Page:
Visit a neurological ICU during a consultant’s morning rounds, and you’re likely to see physicians conducting painstaking tests to assess each patients’ level of consciousness. These tests are the only way to accurately gauge a patient’s prognosis, or to spot vital warning signs that a patient’s health is declining—but with each test taking as long as an hour to complete, they place an enormous burden on clinical teams.
Now, researchers at Stevens Institute of Technology have developed an algorithm that can accurately track patients’ level of consciousness based on simple physiological markers that are already routinely monitored in hospital settings. Though still in its early stages, the team’s work—published in the Sept. 15 issue of Neurocritical Care—promises to significantly ease the strain on medical staff, and could also provide vital new data to guide clinical decisions and enable the development of new treatments.
“Consciousness isn’t a light switch that’s either on or off—it’s more like a dimmer switch, with degrees of consciousness that change over the course of the day,” said Samantha Kleinberg, an associate professor in Stevens’ department of Computer Science. “If you only check patients once per day, you just get one data point. With our algorithm, you could track consciousness continuously, giving you a far clearer picture.”
To develop their algorithm, Kleinberg and her Ph.D. student Louis A. Gomez partnered with Jan Claassen, director of Critical Care Neurology at Columbia University, to collect data from a range of ICU sensors—from simple heart rate monitors up to sophisticated devices that measure brain temperature—and used it to forecast the results of a clinician’s assessment of a patient’s level of consciousness. The results were startling: using only the simplest physiological data, the algorithm proved as accurate as a trained clinical examiner, and only slightly less accurate than tests conducted with expensive imaging equipment such as fMRI machines.
“That’s hugely important, because it means this tool could potentially be deployed in virtually any hospital setting—not just neurological ICUs where they have more sophisticated technology,” Kleinberg explained. The algorithm could be installed as a simple software module on existing bedside patient-monitoring systems, she noted, making it relatively cheap and easy to roll out at scale.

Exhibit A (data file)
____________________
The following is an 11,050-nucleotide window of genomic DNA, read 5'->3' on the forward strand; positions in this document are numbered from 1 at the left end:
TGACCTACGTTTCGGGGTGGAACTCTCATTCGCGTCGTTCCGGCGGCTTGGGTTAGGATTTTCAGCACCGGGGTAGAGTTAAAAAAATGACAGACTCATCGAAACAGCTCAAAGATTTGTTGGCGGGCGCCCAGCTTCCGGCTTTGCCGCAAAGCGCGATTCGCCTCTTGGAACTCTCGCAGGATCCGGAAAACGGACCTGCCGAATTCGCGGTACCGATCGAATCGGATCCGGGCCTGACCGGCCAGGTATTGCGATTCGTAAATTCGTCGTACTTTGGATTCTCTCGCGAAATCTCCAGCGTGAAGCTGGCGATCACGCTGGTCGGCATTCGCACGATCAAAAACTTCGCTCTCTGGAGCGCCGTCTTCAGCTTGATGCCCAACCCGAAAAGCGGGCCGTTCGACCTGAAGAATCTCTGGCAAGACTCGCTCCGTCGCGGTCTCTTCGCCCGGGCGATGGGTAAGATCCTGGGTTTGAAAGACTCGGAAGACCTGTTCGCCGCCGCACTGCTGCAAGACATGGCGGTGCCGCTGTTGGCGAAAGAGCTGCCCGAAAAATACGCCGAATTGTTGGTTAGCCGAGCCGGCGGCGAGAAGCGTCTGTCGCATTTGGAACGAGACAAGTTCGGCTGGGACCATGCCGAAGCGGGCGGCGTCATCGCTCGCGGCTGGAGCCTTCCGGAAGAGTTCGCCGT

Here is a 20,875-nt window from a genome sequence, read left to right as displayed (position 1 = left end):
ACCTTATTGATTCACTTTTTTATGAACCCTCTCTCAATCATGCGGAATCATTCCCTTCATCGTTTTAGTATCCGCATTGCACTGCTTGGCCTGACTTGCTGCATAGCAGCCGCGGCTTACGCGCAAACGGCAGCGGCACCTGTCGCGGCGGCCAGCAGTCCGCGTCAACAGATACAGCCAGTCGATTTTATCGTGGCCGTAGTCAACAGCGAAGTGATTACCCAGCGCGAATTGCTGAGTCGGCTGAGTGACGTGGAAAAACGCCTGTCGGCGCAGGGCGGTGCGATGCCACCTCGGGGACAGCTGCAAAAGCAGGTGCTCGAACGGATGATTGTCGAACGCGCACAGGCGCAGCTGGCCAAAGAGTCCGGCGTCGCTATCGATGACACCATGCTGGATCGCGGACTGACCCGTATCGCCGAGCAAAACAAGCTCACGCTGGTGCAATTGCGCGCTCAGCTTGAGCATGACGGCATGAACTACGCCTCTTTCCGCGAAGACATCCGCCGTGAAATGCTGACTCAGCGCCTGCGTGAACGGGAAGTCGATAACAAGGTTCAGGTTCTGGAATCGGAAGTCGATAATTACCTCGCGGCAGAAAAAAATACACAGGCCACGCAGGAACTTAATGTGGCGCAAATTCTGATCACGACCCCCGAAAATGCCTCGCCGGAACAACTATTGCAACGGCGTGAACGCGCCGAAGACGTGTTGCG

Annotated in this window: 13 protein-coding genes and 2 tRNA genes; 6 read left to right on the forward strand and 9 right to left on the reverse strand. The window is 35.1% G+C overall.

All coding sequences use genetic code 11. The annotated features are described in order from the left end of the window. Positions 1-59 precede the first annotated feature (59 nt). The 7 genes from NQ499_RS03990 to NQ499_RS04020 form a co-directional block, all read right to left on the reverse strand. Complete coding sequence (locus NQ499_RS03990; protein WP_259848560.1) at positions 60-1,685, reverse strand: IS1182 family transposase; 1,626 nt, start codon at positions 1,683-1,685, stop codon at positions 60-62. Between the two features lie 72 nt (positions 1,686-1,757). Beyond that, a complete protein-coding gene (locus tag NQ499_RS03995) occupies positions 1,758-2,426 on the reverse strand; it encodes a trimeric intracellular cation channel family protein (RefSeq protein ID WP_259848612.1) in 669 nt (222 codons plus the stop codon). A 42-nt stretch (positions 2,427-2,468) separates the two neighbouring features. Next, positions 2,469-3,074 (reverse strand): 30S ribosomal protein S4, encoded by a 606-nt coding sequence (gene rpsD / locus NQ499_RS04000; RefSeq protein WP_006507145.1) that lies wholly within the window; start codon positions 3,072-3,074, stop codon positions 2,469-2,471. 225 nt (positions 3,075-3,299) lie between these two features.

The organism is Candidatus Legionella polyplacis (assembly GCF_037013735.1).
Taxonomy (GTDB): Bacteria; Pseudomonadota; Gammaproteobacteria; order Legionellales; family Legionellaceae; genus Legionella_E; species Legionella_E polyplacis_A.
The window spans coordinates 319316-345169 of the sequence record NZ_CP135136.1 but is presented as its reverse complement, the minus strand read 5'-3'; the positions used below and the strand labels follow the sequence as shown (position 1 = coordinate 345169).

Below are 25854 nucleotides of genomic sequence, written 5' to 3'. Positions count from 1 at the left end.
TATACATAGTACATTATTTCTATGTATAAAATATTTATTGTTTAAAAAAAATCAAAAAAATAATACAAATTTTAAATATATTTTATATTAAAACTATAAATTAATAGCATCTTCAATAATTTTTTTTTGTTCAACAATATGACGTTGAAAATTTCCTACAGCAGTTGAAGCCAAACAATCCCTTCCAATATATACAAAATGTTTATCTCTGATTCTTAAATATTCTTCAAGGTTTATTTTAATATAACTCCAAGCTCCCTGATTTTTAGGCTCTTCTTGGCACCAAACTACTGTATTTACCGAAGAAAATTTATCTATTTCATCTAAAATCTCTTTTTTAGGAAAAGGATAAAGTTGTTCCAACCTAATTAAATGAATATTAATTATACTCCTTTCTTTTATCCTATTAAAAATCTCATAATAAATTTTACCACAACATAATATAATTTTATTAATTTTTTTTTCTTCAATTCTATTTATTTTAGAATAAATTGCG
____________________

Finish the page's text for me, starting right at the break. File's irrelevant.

Besides giving doctors better clinical information, and patients’ families a clearer idea of their loved ones’ prognosis, continuous monitoring could help to drive new research and ultimately improve patient outcomes.
“Consciousness is incredibly hard to study, and part of the reason is that there simply isn’t much data to work with,” said Kleinberg. “Having round-the-clock data showing how patients’ consciousness changes could one day make it possible to treat these patients far more effectively.”
More work will be needed before the team’s algorithm can be rolled out in clinical settings. The team’s algorithm was trained based on data collected immediately prior to a clinician’s assessment, and further development will be needed to show that it can accurately track consciousness around the clock. Additional data will also be required to train the algorithm for use in other clinical settings such as pediatric ICUs.
Kleinberg also hopes to improve the algorithm’s accuracy by cross-referencing different kinds of physiological data, and studying the way they coincide or lag one another over time. Some such relationships are known to correlate with consciousness, potentially making it possible to validate the algorithm’s consciousness ratings during periods when assessments by human clinicians aren’t available.
For now, though, the Stevens’ team is thrilled to have found a simple, broadly applicable model for automatically assessing patient consciousness in clinical settings. “It was a high-risk, high-reward project,” Kleinberg said. “It was extremely exciting to find we could use these signals to classify patients’ levels of consciousness.”